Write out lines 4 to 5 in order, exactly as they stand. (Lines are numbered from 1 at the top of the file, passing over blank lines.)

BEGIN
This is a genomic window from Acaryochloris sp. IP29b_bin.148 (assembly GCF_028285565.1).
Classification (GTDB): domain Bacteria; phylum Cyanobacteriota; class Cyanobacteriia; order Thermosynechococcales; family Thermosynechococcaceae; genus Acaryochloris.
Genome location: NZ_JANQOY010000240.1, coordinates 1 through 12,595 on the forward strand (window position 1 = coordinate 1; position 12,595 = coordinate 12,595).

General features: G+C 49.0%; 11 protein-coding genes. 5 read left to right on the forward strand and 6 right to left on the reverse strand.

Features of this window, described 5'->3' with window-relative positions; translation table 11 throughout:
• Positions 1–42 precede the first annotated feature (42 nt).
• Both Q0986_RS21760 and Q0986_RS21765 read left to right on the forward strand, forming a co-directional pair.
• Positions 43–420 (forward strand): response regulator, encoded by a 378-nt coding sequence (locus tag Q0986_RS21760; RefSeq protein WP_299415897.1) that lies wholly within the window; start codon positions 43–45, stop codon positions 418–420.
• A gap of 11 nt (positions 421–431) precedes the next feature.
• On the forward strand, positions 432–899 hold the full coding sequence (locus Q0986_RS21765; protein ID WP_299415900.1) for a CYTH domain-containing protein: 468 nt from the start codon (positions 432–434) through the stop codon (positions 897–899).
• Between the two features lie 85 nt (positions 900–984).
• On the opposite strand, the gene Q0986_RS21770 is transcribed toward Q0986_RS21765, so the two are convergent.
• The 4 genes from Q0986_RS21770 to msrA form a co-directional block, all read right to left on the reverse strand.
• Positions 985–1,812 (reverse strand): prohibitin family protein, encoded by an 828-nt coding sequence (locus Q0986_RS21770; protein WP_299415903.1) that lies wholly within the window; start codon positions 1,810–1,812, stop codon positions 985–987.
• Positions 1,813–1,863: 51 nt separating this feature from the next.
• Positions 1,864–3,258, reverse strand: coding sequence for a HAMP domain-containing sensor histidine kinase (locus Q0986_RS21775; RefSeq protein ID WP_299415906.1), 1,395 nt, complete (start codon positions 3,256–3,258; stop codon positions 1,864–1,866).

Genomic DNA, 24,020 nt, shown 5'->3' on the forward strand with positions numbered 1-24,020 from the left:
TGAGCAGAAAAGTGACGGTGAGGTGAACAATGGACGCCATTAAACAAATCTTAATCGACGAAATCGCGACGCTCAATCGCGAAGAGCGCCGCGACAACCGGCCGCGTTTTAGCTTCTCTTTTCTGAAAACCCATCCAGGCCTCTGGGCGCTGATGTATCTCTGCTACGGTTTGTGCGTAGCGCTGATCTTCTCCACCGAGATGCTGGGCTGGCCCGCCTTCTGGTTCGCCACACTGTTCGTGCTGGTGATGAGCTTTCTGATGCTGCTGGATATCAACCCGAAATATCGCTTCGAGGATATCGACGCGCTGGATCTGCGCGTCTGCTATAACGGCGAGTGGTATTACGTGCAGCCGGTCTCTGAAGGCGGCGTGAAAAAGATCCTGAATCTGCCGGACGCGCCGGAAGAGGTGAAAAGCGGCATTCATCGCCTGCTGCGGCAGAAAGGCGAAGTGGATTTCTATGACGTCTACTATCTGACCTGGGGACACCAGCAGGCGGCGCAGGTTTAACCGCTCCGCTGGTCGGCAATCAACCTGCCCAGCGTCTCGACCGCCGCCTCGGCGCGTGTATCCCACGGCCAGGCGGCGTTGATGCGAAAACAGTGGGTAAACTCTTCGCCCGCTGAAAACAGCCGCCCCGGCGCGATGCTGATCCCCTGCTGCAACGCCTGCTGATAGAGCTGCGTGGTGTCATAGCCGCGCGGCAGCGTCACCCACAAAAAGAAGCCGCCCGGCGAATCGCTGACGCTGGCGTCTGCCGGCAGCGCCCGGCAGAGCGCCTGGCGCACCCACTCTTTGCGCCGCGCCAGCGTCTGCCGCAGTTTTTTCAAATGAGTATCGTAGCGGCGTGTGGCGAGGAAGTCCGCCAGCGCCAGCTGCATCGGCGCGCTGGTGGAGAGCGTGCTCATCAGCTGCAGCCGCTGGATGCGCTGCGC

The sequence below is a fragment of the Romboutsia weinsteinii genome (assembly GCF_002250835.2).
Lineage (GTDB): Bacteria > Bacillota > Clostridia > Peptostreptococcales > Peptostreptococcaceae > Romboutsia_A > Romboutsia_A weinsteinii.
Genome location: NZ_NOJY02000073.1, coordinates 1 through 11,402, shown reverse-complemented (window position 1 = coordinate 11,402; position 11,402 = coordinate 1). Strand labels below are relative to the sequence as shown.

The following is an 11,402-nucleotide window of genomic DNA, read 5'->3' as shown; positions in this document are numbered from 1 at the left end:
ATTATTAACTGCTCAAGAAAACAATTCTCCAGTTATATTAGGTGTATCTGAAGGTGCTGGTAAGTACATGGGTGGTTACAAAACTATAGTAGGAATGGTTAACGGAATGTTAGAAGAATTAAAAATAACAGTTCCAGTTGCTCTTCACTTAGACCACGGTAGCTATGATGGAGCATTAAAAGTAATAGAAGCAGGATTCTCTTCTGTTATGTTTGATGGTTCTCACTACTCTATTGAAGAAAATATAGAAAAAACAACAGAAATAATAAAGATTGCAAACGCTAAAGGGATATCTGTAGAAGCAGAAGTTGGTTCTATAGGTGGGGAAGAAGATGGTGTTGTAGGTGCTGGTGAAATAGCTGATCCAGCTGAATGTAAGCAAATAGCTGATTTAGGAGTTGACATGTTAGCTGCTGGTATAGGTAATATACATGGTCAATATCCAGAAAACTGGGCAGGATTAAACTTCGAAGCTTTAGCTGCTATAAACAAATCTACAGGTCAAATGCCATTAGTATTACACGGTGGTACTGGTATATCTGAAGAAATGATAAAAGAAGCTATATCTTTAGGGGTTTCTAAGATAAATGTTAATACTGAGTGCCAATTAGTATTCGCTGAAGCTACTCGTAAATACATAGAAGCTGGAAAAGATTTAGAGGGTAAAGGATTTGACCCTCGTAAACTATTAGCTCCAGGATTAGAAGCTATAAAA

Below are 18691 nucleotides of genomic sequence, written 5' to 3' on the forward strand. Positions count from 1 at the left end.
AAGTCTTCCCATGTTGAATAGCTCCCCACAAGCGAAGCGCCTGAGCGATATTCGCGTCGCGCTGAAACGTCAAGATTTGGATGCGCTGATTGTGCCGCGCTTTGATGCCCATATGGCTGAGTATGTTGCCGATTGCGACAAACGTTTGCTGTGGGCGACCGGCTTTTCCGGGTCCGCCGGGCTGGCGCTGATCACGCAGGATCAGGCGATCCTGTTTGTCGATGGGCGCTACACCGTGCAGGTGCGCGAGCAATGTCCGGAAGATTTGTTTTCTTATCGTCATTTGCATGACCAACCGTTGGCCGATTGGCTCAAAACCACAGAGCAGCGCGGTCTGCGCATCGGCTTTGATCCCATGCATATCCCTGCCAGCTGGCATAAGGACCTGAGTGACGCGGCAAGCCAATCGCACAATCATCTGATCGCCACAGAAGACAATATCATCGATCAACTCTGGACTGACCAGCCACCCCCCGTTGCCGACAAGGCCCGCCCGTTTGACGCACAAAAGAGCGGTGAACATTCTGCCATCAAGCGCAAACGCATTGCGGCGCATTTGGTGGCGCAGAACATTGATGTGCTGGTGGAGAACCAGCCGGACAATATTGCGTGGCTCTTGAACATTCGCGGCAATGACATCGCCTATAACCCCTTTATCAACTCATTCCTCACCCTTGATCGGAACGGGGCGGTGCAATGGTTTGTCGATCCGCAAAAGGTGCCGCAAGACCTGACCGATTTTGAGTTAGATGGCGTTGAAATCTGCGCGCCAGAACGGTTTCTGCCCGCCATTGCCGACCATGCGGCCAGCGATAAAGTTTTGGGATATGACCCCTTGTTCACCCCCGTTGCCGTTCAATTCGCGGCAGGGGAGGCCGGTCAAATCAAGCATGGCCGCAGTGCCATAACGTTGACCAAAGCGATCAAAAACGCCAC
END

General features: G+C 49.0%; 11 protein-coding genes. 5 read left to right on the forward strand and 6 right to left on the reverse strand.

Features of this window, described 5'->3' with window-relative positions; translation table 11 throughout: